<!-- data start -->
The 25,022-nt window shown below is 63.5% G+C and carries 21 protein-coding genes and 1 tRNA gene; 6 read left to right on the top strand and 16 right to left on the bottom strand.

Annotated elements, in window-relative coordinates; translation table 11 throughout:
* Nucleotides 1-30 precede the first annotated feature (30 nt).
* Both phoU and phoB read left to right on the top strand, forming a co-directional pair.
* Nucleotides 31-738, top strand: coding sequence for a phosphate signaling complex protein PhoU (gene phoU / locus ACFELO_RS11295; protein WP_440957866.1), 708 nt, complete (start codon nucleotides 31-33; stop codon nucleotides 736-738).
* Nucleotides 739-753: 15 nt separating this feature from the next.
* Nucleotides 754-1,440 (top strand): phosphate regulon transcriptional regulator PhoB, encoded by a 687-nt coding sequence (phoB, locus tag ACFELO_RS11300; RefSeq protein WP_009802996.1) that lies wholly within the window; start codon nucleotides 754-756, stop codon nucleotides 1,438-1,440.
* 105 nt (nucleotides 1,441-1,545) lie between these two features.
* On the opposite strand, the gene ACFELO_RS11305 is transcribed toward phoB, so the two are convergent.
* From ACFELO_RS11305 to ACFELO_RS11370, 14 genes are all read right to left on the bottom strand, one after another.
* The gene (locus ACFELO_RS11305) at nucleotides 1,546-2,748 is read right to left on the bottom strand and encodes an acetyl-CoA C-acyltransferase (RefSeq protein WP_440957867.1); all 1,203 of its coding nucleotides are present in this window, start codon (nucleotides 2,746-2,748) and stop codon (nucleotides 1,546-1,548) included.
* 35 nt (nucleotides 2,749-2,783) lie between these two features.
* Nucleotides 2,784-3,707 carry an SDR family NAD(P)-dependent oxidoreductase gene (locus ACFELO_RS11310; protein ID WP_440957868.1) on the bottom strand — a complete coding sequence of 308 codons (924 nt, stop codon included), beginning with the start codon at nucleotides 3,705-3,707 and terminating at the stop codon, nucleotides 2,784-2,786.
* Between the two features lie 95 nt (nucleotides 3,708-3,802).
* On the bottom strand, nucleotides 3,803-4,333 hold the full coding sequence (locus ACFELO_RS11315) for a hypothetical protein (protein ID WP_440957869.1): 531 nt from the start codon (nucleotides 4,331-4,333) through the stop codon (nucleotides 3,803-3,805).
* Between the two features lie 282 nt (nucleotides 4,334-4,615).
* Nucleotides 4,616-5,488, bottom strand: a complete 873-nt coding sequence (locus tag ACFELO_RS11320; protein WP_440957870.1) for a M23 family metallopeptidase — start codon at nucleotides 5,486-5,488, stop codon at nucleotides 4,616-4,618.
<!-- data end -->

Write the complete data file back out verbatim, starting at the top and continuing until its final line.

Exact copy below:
The 25,022-nt window shown below is 63.5% G+C and carries 21 protein-coding genes and 1 tRNA gene; 6 read left to right on the top strand and 16 right to left on the bottom strand.

Annotated elements, in window-relative coordinates; translation table 11 throughout:
* Nucleotides 1-30 precede the first annotated feature (30 nt).
* Both phoU and phoB read left to right on the top strand, forming a co-directional pair.
* Nucleotides 31-738, top strand: coding sequence for a phosphate signaling complex protein PhoU (gene phoU / locus ACFELO_RS11295; protein WP_440957866.1), 708 nt, complete (start codon nucleotides 31-33; stop codon nucleotides 736-738).
* Nucleotides 739-753: 15 nt separating this feature from the next.
* Nucleotides 754-1,440 (top strand): phosphate regulon transcriptional regulator PhoB, encoded by a 687-nt coding sequence (phoB, locus tag ACFELO_RS11300; RefSeq protein WP_009802996.1) that lies wholly within the window; start codon nucleotides 754-756, stop codon nucleotides 1,438-1,440.
* 105 nt (nucleotides 1,441-1,545) lie between these two features.
* On the opposite strand, the gene ACFELO_RS11305 is transcribed toward phoB, so the two are convergent.
* From ACFELO_RS11305 to ACFELO_RS11370, 14 genes are all read right to left on the bottom strand, one after another.
* The gene (locus ACFELO_RS11305) at nucleotides 1,546-2,748 is read right to left on the bottom strand and encodes an acetyl-CoA C-acyltransferase (RefSeq protein WP_440957867.1); all 1,203 of its coding nucleotides are present in this window, start codon (nucleotides 2,746-2,748) and stop codon (nucleotides 1,546-1,548) included.
* 35 nt (nucleotides 2,749-2,783) lie between these two features.
* Nucleotides 2,784-3,707 carry an SDR family NAD(P)-dependent oxidoreductase gene (locus ACFELO_RS11310; protein ID WP_440957868.1) on the bottom strand — a complete coding sequence of 308 codons (924 nt, stop codon included), beginning with the start codon at nucleotides 3,705-3,707 and terminating at the stop codon, nucleotides 2,784-2,786.
* Between the two features lie 95 nt (nucleotides 3,708-3,802).
* On the bottom strand, nucleotides 3,803-4,333 hold the full coding sequence (locus ACFELO_RS11315) for a hypothetical protein (protein ID WP_440957869.1): 531 nt from the start codon (nucleotides 4,331-4,333) through the stop codon (nucleotides 3,803-3,805).
* Between the two features lie 282 nt (nucleotides 4,334-4,615).
* Nucleotides 4,616-5,488, bottom strand: a complete 873-nt coding sequence (locus tag ACFELO_RS11320; protein WP_440957870.1) for a M23 family metallopeptidase — start codon at nucleotides 5,486-5,488, stop codon at nucleotides 4,616-4,618.